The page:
I'm going to call this one miscellaneous. I'm going to make it number 4 but I'm going to make it not visible. And now let's take a look at all of them. That's what they all look like, that's what I have in my database. All of them are marked visible except for this last one. It's marked not visible with the idea that that would not show to the public. It would not be in our navigation menu for them to select from. Now that we have one that's not visible, let's try a variation on this select. We say where visible equals one. Now I get back just the visible ones or where visible equals zero, I get back the ones that are not visible.
So, my conditions now are affecting the set of data that I get back. In addition to where we can have order by and we can sort them by position ascending. There we go. Returns the position ascending. If we go back and do position DESC, it would be descending position 3, 2, 1. See how they reversed? And of course we could have instead of by position, we could sort them by menu name. Now they'll be in alphabetical order. Now in all of these cases, we're expecting that it's going to give us back one or more rows.
Maybe only one row matches like when we ask for the ones that are not visible. Or maybe many rows match, like when we ask for the ones that are visible. But typically if we want to just get a single row back, then to do that we're going to say find the one from subjects were ID equals 2. We're going to specify the ID. In that case we know that we're only going to get one back or nothing back. They couldn't find it that ID didn't exist. We'll get nothing. But if it does exist we'll get one back. We'll never get two or three or four or anything else like that because only one thing can have this ID. It's an unique identifier.
Last of all let's just try specifying some of the columns we want. I'm going to go back to one of these earlier ones. And let's specify columns. Instead of saying that we want to have all of them with the asterisk, let's say we'd like to just see the menu name comma position. Hit Return and you'll see that it just returns columns for menu name and position, the other ones are just left off. So for any column that we wanted to include, we just specify it right after the select statement. Okay, and so we've done some playing with the read statements. Let's try and update now. So let's say that we want to update our subjects and I'm going to hit Return.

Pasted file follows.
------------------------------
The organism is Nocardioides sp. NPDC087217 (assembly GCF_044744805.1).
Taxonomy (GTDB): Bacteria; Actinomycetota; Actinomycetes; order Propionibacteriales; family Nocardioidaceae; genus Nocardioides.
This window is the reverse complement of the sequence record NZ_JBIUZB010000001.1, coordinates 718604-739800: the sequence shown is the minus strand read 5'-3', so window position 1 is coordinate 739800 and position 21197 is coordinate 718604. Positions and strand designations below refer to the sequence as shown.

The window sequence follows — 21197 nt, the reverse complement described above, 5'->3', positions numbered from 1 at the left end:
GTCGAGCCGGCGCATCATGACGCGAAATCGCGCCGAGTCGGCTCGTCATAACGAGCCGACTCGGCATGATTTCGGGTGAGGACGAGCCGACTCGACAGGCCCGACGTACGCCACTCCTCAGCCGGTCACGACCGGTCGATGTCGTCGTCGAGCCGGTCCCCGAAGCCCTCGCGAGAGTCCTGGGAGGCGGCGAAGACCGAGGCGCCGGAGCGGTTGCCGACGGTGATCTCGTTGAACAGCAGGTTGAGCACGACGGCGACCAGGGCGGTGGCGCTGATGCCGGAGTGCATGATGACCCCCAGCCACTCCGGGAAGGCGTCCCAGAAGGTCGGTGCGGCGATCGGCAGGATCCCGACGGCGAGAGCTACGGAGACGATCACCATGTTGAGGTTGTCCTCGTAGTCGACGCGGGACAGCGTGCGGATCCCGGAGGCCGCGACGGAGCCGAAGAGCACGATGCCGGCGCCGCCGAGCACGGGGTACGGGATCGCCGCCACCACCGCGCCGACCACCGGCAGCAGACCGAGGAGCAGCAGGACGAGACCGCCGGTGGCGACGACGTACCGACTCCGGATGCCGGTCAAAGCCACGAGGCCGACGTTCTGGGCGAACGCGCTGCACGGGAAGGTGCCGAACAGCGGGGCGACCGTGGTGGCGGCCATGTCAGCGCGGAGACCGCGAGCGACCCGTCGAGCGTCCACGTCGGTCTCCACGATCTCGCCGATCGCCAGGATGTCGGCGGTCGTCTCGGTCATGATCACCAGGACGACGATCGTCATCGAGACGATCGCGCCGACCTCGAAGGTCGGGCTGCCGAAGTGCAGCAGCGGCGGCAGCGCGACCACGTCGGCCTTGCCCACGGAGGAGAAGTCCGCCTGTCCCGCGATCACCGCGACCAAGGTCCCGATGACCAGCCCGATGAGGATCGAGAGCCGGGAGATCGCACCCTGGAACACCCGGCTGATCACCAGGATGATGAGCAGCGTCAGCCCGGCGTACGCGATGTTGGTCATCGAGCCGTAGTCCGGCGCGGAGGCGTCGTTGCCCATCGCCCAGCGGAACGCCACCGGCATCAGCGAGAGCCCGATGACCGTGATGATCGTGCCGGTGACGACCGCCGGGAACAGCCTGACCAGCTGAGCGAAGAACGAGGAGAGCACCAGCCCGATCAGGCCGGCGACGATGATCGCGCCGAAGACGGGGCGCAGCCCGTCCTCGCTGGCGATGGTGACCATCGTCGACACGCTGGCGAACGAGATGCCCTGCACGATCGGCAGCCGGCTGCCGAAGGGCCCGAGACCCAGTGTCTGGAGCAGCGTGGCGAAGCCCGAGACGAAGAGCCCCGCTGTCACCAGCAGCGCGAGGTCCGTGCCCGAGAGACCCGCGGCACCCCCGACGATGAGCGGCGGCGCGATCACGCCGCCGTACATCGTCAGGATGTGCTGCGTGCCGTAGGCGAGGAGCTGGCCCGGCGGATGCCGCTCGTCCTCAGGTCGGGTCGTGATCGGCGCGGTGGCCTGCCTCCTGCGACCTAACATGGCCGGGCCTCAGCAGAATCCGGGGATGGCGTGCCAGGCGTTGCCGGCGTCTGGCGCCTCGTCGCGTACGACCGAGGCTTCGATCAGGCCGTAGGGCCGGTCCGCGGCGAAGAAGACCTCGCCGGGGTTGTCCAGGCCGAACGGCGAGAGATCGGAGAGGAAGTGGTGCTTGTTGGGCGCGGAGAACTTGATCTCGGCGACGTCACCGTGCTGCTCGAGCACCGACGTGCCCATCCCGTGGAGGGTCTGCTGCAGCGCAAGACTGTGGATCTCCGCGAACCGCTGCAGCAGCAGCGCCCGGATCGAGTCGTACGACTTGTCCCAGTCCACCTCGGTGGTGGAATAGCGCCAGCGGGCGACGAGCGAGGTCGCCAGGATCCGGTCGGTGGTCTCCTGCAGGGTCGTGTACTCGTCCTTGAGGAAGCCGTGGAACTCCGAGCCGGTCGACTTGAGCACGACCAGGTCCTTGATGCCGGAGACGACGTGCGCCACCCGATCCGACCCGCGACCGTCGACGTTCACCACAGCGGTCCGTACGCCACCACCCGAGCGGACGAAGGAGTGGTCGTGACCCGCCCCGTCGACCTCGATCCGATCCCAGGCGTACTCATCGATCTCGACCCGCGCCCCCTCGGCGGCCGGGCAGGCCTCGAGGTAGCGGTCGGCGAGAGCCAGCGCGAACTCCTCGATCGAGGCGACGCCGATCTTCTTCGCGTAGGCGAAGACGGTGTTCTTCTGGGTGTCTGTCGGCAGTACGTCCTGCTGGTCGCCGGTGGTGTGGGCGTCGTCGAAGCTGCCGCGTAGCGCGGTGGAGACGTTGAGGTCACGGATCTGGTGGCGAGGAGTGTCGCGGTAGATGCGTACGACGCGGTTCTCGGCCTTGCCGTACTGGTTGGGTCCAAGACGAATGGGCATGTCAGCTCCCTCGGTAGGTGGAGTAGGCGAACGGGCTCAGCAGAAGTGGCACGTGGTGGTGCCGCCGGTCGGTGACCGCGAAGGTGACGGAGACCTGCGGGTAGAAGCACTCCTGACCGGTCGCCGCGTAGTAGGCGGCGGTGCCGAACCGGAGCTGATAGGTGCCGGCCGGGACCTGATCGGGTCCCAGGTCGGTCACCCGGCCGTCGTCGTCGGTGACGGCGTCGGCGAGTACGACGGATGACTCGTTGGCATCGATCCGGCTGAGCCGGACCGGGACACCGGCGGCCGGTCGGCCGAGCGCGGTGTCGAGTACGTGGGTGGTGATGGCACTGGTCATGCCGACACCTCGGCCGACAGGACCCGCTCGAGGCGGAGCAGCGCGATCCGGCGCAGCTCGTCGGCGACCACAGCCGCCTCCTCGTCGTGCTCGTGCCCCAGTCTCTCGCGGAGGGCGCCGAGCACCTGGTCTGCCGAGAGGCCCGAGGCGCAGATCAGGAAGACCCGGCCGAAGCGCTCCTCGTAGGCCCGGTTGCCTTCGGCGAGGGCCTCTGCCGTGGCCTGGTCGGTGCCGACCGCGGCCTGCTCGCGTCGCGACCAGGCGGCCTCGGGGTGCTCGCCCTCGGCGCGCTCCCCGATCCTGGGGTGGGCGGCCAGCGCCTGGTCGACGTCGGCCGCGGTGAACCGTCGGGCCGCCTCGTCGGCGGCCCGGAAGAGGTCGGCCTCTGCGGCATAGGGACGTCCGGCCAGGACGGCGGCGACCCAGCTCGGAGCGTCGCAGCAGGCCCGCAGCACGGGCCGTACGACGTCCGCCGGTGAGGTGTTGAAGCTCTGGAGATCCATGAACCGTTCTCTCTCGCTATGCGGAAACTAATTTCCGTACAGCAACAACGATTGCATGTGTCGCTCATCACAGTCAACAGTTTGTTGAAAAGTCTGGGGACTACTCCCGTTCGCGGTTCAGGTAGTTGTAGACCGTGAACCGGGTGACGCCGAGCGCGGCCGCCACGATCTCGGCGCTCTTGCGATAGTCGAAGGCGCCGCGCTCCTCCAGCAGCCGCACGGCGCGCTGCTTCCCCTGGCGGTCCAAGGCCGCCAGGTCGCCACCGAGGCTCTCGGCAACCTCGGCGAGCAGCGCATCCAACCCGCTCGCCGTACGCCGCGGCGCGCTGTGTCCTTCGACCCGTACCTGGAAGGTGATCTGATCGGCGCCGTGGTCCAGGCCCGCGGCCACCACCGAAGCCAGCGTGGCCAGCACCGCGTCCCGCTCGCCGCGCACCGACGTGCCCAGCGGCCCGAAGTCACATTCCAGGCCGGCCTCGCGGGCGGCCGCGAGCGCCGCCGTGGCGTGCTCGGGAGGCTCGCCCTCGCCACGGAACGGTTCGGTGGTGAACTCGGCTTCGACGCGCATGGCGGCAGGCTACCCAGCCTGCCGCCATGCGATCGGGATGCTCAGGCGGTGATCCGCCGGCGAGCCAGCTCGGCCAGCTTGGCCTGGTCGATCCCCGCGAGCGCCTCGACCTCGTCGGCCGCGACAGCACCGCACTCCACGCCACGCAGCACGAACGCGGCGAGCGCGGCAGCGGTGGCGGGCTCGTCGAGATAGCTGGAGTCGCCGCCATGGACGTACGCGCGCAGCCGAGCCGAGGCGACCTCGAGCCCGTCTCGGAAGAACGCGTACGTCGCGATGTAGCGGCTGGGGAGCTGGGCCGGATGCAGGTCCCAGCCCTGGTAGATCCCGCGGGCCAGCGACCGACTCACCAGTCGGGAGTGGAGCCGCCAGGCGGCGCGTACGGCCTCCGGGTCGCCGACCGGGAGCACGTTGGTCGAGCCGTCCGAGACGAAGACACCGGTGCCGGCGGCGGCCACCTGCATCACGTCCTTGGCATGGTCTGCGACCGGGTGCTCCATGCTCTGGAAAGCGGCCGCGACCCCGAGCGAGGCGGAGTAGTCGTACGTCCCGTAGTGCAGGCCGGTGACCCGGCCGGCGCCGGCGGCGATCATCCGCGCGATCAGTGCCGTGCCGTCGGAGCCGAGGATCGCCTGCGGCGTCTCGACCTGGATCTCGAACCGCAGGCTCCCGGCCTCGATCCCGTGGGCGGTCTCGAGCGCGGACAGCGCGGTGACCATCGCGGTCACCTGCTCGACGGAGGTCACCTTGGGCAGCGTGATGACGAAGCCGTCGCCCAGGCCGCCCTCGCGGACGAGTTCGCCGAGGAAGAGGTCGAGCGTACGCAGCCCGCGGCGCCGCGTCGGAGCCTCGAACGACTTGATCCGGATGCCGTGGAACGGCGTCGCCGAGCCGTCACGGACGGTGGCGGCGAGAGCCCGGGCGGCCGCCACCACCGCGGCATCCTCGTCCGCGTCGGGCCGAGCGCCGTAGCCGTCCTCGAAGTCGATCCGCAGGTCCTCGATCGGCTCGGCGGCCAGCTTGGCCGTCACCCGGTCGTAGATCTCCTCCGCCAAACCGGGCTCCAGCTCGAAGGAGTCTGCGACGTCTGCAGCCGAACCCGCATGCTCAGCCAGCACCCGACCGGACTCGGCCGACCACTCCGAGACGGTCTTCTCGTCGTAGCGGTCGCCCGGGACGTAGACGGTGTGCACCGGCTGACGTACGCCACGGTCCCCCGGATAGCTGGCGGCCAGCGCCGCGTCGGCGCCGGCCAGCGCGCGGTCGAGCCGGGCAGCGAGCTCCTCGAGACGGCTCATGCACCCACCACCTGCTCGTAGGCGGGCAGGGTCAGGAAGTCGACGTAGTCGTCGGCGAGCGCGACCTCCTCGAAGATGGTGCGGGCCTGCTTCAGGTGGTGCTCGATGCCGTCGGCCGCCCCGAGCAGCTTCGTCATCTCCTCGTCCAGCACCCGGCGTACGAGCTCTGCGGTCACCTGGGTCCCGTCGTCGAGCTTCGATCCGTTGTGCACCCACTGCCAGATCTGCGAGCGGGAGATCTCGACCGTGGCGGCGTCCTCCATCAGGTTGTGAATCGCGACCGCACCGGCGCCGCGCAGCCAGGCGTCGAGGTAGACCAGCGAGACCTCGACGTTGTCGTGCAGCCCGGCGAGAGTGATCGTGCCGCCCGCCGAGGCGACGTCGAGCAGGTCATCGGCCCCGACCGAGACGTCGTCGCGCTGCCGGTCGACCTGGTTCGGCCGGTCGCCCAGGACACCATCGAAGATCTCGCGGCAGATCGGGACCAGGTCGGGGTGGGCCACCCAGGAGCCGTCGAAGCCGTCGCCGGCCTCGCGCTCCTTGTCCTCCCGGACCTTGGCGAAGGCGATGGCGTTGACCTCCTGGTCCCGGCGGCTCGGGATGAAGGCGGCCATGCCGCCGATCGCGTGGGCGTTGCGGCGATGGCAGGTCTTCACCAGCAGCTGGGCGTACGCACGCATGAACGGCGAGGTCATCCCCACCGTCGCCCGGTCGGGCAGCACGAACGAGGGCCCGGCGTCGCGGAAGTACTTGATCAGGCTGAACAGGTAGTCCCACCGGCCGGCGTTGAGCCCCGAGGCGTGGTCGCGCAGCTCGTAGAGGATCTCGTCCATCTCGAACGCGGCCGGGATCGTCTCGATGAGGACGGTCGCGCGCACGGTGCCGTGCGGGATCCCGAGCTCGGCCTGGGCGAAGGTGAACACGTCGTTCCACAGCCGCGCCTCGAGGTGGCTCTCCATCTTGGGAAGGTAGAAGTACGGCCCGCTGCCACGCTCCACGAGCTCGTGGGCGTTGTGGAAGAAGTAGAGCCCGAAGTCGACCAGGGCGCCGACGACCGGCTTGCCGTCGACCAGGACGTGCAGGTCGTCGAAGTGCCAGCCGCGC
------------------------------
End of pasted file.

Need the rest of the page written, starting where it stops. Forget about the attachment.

Again, it's waiting for me to put a semicolon, set, I'm going to set visible equal to 1 and hit Return again where ID equals 4. That's going to take that fourth item which is not visible and make it visable select all from subjects. Now you can see it changed it, it went from being not visible to being visible we updated it. Now let me just show you what happens if we say update subjects set visible equal to 0 we don't specify the ID. It's going to change it to all rows.
It says here rows matched 4. 4 rows affected. Take a look at this. You can see that they're all not visible now. It's very important to decide whether you're just changing one row in which case we need that ID to be specified. Or for it to be changing all rows. And we don't have to just have one row, we can actually use our where statement a little more creatively. We can say, set all of them to visible where id is less than 4. So we'll get the first three, there we are. Three rows changed, you can see that I changed these three.
So my where statement said everything with id less than, it matched these three and so that's what it updated. It updated for all of those at the same time, not the 4th one. And then now that we've worked with create, read and update, the last one is delete. So let's do delete from subjects where ID equals 4. And we'll just get rid of that last one there. One row affected. And we go back and look and sure enough, now it's gone. So no we've been able to successfully use our create, read, update and delete commands in MySQL to make changes to our subject's table. Feel free to go ahead and play around with it a little more, you can make other edits, updates, deletes, get comfortable with it. And when you're ready let's go to the next movie where we can talk about relational database tables.